One of your upfront responsibilities is to prepare your client for this thorough examination of the business. Assuming you’ve done so, if your client begins to balk at answering questions or providing the information the buyer requests, the buyer will likely walk and you can be pretty sure that you’re in a no-win situation because it’s unlikely that your client will be any more forthcoming with the next buyer and you can be sure that the next buyer will want the same info.
What’s the Solution?
The solution? Well, there really isn’t any. You may have come to the point when you need to stop the bleeding – of time and money.
As the saying goes, when you find yourself in a hole, the first thing to do is stop digging. No matter how much time you have invested or how much marketing money has been spent or how big a commission a hoped-for “sale” might generate, if the chances of actually realizing that sale become slim to none, you need to be honest with yourself and your staff. You may need to walk away.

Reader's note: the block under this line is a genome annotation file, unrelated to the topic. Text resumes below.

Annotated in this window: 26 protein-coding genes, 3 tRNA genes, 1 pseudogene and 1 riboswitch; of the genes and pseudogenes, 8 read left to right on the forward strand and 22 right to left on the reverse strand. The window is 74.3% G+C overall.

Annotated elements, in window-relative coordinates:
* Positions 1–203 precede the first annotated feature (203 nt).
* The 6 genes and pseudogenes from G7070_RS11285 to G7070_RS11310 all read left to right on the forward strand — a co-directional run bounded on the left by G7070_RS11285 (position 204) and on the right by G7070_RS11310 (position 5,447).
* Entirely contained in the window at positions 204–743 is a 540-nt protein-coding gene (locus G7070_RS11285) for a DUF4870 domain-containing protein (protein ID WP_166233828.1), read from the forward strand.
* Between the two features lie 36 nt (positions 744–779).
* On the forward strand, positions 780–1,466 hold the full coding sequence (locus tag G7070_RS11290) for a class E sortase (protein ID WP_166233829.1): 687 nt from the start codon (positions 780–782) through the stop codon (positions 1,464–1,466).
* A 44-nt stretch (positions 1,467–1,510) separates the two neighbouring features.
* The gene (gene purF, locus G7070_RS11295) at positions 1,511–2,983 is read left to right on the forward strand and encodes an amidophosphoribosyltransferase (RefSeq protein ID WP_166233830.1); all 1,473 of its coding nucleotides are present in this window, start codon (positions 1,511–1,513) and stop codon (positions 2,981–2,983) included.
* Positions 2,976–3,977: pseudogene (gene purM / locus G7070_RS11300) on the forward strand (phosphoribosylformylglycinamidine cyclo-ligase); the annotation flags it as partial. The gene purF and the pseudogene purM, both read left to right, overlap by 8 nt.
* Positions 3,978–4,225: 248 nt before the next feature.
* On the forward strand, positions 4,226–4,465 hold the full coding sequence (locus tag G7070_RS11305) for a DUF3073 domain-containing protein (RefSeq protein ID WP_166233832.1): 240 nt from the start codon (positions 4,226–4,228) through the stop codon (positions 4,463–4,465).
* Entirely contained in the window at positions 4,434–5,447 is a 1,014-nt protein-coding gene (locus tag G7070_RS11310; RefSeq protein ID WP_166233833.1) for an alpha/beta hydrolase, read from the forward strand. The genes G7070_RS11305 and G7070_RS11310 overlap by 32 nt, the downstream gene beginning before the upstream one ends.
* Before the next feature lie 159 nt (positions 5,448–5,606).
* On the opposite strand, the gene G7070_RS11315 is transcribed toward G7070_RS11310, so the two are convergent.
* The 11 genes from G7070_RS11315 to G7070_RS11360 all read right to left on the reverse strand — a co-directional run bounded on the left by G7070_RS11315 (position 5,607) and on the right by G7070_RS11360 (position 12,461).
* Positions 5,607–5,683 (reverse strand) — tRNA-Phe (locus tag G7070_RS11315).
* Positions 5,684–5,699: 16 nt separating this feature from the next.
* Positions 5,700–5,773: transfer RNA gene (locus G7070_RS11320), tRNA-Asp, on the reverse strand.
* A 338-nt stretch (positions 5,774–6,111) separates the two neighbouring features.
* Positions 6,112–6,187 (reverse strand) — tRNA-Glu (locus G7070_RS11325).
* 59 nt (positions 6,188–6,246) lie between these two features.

That said, there are a couple of ways to mitigate the damage.
First, charge for your valuation. We never accept an engagement to sell a business without doing a valuation. And we never do a valuation without being paid. We almost always do the valuations in-house but for overly complex international businesses – multiple currencies, different regulatory regimes, dicey compliance or environmental issues – we’ll hire a firm that specializes in the valuation of such businesses.
Some of our brokers have charged as little as $1,000 to value small, “mom and pop” businesses. At the other extreme, a valuation of a complex Middle Market business done by a specialist could run to $25,000 or even $50,000.